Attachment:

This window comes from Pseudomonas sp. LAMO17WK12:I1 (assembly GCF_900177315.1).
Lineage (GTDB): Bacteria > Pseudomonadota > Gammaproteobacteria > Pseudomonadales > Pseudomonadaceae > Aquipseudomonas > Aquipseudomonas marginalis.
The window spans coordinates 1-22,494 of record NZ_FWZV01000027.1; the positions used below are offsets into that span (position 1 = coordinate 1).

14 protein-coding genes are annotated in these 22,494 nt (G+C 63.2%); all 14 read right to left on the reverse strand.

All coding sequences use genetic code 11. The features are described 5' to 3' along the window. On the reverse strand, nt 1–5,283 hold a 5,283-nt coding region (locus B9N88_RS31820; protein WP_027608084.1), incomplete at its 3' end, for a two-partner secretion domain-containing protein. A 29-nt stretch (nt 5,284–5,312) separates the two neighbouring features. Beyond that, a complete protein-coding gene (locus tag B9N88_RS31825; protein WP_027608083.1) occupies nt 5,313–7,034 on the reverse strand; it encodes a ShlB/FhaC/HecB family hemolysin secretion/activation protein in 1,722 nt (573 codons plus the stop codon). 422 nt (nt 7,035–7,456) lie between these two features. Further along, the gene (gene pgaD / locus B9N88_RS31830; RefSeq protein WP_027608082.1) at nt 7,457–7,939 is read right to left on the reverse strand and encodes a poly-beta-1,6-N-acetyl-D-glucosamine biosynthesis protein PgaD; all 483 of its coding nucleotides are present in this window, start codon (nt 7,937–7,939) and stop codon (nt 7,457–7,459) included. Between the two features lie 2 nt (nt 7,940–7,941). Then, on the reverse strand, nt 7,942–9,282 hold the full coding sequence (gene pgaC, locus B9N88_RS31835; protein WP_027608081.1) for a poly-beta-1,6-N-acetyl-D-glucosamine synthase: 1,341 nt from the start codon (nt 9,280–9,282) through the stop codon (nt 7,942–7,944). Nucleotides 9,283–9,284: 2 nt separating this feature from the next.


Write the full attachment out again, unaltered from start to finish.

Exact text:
This window comes from Pseudomonas sp. LAMO17WK12:I1 (assembly GCF_900177315.1).
Lineage (GTDB): Bacteria > Pseudomonadota > Gammaproteobacteria > Pseudomonadales > Pseudomonadaceae > Aquipseudomonas > Aquipseudomonas marginalis.
The window spans coordinates 1-22,494 of record NZ_FWZV01000027.1; the positions used below are offsets into that span (position 1 = coordinate 1).

14 protein-coding genes are annotated in these 22,494 nt (G+C 63.2%); all 14 read right to left on the reverse strand.

All coding sequences use genetic code 11. The features are described 5' to 3' along the window. On the reverse strand, nt 1–5,283 hold a 5,283-nt coding region (locus B9N88_RS31820; protein WP_027608084.1), incomplete at its 3' end, for a two-partner secretion domain-containing protein. A 29-nt stretch (nt 5,284–5,312) separates the two neighbouring features. Beyond that, a complete protein-coding gene (locus tag B9N88_RS31825; protein WP_027608083.1) occupies nt 5,313–7,034 on the reverse strand; it encodes a ShlB/FhaC/HecB family hemolysin secretion/activation protein in 1,722 nt (573 codons plus the stop codon). 422 nt (nt 7,035–7,456) lie between these two features. Further along, the gene (gene pgaD / locus B9N88_RS31830; RefSeq protein WP_027608082.1) at nt 7,457–7,939 is read right to left on the reverse strand and encodes a poly-beta-1,6-N-acetyl-D-glucosamine biosynthesis protein PgaD; all 483 of its coding nucleotides are present in this window, start codon (nt 7,937–7,939) and stop codon (nt 7,457–7,459) included. Between the two features lie 2 nt (nt 7,940–7,941). Then, on the reverse strand, nt 7,942–9,282 hold the full coding sequence (gene pgaC, locus B9N88_RS31835; protein WP_027608081.1) for a poly-beta-1,6-N-acetyl-D-glucosamine synthase: 1,341 nt from the start codon (nt 9,280–9,282) through the stop codon (nt 7,942–7,944). Nucleotides 9,283–9,284: 2 nt separating this feature from the next.